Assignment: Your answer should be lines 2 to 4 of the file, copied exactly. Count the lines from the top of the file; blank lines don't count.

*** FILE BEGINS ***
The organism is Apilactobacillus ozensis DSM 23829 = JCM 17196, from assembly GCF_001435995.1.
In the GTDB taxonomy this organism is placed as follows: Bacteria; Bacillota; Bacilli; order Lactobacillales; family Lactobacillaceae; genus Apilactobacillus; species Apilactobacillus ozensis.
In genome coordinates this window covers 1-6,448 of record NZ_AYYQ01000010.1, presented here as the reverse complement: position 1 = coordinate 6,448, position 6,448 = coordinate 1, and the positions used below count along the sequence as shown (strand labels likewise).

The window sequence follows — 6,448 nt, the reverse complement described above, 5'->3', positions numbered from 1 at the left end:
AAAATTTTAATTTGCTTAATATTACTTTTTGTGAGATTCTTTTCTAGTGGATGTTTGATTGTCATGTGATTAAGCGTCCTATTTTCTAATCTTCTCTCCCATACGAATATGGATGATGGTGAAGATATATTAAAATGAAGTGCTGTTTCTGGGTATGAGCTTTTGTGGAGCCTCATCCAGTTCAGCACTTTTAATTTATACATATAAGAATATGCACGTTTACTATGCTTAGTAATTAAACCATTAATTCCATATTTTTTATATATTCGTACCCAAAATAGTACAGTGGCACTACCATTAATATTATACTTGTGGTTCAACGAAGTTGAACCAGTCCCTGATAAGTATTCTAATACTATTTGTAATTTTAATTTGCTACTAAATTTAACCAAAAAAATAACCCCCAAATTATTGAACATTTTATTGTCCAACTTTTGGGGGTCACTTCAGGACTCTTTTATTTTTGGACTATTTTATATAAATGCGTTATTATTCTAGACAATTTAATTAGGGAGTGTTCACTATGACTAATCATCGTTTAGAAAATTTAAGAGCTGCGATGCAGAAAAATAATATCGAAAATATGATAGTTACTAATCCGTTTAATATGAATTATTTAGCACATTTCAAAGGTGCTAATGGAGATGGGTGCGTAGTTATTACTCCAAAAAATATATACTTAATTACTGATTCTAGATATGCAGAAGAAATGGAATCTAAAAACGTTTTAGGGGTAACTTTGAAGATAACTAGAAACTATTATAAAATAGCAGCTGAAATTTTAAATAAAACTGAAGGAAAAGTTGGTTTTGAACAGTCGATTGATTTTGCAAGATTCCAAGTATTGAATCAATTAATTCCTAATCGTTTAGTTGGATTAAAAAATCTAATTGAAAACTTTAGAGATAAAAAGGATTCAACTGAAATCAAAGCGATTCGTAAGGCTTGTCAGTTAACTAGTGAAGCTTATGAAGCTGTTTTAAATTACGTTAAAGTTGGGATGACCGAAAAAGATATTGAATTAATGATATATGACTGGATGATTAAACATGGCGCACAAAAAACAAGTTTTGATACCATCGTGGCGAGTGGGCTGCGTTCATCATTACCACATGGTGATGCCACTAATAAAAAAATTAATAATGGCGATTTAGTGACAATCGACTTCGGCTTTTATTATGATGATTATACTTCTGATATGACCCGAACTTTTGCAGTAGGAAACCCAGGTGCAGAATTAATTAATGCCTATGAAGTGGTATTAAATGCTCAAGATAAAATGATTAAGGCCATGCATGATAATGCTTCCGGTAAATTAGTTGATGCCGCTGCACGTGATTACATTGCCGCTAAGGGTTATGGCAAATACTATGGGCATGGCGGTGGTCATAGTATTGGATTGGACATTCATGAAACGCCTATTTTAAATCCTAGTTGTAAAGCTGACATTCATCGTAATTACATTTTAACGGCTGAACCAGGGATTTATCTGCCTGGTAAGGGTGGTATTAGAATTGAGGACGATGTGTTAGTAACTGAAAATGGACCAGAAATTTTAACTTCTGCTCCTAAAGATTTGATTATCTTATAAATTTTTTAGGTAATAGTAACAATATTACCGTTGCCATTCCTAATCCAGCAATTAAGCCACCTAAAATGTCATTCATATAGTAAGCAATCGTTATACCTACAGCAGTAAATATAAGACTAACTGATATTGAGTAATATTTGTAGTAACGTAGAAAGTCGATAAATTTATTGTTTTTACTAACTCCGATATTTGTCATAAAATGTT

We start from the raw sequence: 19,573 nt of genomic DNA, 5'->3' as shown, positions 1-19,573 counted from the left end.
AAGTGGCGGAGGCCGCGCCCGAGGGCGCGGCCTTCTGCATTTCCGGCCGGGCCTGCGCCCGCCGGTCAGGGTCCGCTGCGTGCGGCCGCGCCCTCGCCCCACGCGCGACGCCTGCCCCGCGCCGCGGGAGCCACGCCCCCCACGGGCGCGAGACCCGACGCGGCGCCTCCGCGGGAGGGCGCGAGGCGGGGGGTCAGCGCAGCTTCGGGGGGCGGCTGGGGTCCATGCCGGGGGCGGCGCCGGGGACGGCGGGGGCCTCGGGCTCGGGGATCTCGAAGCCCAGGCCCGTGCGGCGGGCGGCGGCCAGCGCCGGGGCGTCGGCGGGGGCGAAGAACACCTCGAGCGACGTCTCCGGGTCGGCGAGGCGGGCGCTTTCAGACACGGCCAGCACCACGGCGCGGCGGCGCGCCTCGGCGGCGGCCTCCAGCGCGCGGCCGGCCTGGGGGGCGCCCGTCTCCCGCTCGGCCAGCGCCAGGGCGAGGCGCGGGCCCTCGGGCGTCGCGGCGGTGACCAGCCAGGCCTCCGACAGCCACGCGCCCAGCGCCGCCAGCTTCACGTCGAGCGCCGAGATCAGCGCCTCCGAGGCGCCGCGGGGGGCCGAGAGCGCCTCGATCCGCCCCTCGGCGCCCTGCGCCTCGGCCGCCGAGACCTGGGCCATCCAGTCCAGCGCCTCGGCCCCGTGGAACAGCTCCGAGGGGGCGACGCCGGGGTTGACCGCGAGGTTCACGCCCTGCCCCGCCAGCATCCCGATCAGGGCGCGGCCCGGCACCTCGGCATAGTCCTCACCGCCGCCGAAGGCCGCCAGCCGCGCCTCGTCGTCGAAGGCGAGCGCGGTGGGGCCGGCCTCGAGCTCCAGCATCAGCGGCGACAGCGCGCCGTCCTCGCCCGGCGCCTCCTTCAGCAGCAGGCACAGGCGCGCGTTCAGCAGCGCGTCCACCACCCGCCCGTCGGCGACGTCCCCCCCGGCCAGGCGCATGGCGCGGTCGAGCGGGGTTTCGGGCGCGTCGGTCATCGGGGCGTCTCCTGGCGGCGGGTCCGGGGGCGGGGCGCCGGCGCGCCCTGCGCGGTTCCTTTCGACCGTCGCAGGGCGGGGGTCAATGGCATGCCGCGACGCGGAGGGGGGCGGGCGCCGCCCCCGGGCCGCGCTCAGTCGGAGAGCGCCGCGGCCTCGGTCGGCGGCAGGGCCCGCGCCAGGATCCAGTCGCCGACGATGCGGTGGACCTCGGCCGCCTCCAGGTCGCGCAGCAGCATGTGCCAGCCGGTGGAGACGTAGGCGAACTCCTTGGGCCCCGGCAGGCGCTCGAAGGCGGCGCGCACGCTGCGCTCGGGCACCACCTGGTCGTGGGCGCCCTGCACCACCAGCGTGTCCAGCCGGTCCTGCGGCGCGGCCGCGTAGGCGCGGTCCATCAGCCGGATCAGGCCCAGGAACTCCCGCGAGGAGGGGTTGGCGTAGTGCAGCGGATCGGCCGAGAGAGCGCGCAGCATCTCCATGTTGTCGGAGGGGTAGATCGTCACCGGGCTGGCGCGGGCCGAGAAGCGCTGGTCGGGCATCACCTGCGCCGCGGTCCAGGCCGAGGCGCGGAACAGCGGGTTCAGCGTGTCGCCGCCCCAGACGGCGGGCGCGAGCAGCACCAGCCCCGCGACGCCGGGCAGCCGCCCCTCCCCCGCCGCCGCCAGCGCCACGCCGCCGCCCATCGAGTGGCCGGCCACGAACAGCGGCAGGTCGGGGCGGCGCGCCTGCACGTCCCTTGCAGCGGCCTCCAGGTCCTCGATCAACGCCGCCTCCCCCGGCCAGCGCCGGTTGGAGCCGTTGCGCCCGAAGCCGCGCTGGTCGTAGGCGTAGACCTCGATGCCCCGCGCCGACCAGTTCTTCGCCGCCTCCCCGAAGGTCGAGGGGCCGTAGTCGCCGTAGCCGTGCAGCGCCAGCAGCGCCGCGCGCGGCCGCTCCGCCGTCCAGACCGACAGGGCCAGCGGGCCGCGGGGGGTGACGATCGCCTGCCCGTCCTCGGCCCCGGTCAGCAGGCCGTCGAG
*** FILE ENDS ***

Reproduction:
In the GTDB taxonomy this organism is placed as follows: Bacteria; Bacillota; Bacilli; order Lactobacillales; family Lactobacillaceae; genus Apilactobacillus; species Apilactobacillus ozensis.
In genome coordinates this window covers 1-6,448 of record NZ_AYYQ01000010.1, presented here as the reverse complement: position 1 = coordinate 6,448, position 6,448 = coordinate 1, and the positions used below count along the sequence as shown (strand labels likewise).

The window sequence follows — 6,448 nt, the reverse complement described above, 5'->3', positions numbered from 1 at the left end: